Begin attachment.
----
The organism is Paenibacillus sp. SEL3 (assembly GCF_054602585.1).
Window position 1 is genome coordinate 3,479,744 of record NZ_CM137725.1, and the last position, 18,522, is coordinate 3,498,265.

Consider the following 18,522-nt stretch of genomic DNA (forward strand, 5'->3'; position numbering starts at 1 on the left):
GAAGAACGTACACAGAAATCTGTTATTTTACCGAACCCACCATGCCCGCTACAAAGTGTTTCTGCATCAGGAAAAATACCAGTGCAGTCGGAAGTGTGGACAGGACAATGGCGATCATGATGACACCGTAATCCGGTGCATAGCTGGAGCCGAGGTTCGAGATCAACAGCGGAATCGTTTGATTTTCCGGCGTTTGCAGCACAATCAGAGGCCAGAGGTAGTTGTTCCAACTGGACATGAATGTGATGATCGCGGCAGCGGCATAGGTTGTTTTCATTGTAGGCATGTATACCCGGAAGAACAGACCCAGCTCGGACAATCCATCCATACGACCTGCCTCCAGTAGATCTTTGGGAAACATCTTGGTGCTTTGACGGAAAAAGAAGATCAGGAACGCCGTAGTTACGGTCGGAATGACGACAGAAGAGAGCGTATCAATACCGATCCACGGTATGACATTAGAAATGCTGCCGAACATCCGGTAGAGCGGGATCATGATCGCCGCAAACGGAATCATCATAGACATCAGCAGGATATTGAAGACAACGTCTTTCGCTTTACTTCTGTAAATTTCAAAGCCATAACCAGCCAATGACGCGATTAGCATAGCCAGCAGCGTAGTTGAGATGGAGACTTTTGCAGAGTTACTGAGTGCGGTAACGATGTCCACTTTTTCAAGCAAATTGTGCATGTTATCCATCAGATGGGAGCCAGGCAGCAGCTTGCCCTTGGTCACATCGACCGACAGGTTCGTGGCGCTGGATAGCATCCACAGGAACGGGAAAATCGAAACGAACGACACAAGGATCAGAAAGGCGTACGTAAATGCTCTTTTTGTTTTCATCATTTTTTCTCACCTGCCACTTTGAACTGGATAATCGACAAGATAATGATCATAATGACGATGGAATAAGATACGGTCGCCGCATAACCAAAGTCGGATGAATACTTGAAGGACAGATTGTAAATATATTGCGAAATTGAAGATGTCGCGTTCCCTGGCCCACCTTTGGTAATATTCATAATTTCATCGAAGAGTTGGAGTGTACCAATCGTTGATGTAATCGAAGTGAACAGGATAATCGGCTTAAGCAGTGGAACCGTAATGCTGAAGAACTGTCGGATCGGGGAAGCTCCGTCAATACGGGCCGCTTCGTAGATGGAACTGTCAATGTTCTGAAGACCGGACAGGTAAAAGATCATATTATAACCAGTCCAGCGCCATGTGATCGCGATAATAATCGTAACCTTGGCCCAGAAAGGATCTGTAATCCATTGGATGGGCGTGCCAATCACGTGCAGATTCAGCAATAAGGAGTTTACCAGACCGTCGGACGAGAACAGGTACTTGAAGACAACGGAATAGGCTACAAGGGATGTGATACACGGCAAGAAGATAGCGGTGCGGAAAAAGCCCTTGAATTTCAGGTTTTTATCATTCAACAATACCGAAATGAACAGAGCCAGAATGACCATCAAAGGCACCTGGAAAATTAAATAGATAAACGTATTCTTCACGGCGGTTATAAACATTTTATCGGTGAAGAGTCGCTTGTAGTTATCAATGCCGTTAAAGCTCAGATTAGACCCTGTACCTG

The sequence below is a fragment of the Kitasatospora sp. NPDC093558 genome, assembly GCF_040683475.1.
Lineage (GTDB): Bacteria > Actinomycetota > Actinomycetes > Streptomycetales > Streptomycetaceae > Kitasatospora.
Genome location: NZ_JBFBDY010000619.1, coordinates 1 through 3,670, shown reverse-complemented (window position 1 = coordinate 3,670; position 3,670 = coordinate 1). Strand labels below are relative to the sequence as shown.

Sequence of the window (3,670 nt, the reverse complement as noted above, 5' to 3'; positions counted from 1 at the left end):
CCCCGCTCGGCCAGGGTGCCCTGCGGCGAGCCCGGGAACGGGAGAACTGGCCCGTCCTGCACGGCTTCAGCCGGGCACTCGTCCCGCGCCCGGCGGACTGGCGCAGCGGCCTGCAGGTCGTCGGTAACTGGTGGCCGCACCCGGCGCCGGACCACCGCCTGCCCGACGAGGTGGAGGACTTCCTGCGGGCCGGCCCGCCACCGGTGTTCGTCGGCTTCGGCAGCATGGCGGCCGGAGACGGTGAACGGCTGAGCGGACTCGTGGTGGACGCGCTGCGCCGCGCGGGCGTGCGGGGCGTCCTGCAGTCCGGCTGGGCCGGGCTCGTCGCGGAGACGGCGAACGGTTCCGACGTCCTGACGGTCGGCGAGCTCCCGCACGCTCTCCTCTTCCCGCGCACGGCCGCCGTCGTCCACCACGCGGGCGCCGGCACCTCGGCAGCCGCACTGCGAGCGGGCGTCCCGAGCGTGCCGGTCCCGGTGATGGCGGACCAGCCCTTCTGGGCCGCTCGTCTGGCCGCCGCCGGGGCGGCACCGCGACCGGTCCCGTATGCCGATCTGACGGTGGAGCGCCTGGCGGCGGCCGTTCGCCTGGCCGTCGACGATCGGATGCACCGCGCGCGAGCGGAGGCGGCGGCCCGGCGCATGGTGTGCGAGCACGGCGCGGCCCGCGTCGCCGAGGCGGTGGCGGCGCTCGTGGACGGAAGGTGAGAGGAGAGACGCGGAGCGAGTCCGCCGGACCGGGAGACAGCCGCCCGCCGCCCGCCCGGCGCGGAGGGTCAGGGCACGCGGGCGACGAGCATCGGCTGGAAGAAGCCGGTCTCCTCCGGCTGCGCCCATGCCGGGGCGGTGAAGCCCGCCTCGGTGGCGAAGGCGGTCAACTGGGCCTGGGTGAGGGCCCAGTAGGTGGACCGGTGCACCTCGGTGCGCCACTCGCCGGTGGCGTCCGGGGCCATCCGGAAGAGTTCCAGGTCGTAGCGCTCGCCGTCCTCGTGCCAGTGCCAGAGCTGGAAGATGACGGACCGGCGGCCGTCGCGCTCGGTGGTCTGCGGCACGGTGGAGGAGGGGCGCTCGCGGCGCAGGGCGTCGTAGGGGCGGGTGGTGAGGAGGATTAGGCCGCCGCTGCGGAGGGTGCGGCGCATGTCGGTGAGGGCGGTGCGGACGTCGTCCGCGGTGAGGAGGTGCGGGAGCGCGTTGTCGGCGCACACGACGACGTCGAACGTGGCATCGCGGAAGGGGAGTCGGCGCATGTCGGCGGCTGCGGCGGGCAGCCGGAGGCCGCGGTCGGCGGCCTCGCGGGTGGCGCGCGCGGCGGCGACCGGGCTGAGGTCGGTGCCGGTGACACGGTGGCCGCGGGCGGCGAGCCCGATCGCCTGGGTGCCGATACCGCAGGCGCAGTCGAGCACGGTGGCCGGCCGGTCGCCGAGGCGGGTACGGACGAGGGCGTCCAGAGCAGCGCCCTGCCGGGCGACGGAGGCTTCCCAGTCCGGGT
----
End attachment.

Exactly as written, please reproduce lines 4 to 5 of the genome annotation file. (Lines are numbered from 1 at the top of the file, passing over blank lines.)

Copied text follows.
GAAGAACGTACACAGAAATCTGTTATTTTACCGAACCCACCATGCCCGCTACAAAGTGTTTCTGCATCAGGAAAAATACCAGTGCAGTCGGAAGTGTGGACAGGACAATGGCGATCATGATGACACCGTAATCCGGTGCATAGCTGGAGCCGAGGTTCGAGATCAACAGCGGAATCGTTTGATTTTCCGGCGTTTGCAGCACAATCAGAGGCCAGAGGTAGTTGTTCCAACTGGACATGAATGTGATGATCGCGGCAGCGGCATAGGTTGTTTTCATTGTAGGCATGTATACCCGGAAGAACAGACCCAGCTCGGACAATCCATCCATACGACCTGCCTCCAGTAGATCTTTGGGAAACATCTTGGTGCTTTGACGGAAAAAGAAGATCAGGAACGCCGTAGTTACGGTCGGAATGACGACAGAAGAGAGCGTATCAATACCGATCCACGGTATGACATTAGAAATGCTGCCGAACATCCGGTAGAGCGGGATCATGATCGCCGCAAACGGAATCATCATAGACATCAGCAGGATATTGAAGACAACGTCTTTCGCTTTACTTCTGTAAATTTCAAAGCCATAACCAGCCAATGACGCGATTAGCATAGCCAGCAGCGTAGTTGAGATGGAGACTTTTGCAGAGTTACTGAGTGCGGTAACGATGTCCACTTTTTCAAGCAAATTGTGCATGTTATCCATCAGATGGGAGCCAGGCAGCAGCTTGCCCTTGGTCACATCGACCGACAGGTTCGTGGCGCTGGATAGCATCCACAGGAACGGGAAAATCGAAACGAACGACACAAGGATCAGAAAGGCGTACGTAAATGCTCTTTTTGTTTTCATCATTTTTTCTCACCTGCCACTTTGAACTGGATAATCGACAAGATAATGATCATAATGACGATGGAATAAGATACGGTCGCCGCATAACCAAAGTCGGATGAATACTTGAAGGACAGATTGTAAATATATTGCGAAATTGAAGATGTCGCGTTCCCTGGCCCACCTTTGGTAATATTCATAATTTCATCGAAGAGTTGGAGTGTACCAATCGTTGATGTAATCGAAGTGAACAGGATAATCGGCTTAAGCAGTGGAACCGTAATGCTGAAGAACTGTCGGATCGGGGAAGCTCCGTCAATACGGGCCGCTTCGTAGATGGAACTGTCAATGTTCTGAAGACCGGACAGGTAAAAGATCATATTATAACCAGTCCAGCGCCATGTGATCGCGATAATAATCGTAACCTTGGCCCAGAAAGGATCTGTAATCCATTGGATGGGCGTGCCAATCACGTGCAGATTCAGCAATAAGGAGTTTACCAGACCGTCGGACGAGAACAGGTACTTGAAGACAACGGAATAGGCTACAAGGGATGTGATACACGGCAAGAAGATAGCGGTGCGGAAAAAGCCCTTGAATTTCAGGTTTTTATCATTCAACAATACCGAAATGAACAGAGCCAGAATGACCATCAAAGGCACCTGGAAAATTAAATAGATAAACGTATTCTTCACGGCGGTTATAAACATTTTATCGGTGAAGAGTCGCTTGTAGTTATCAATGCCGTTAAAGCTCAGATTAGACCCTGTACCTG

The sequence below is a fragment of the Kitasatospora sp. NPDC093558 genome, assembly GCF_040683475.1.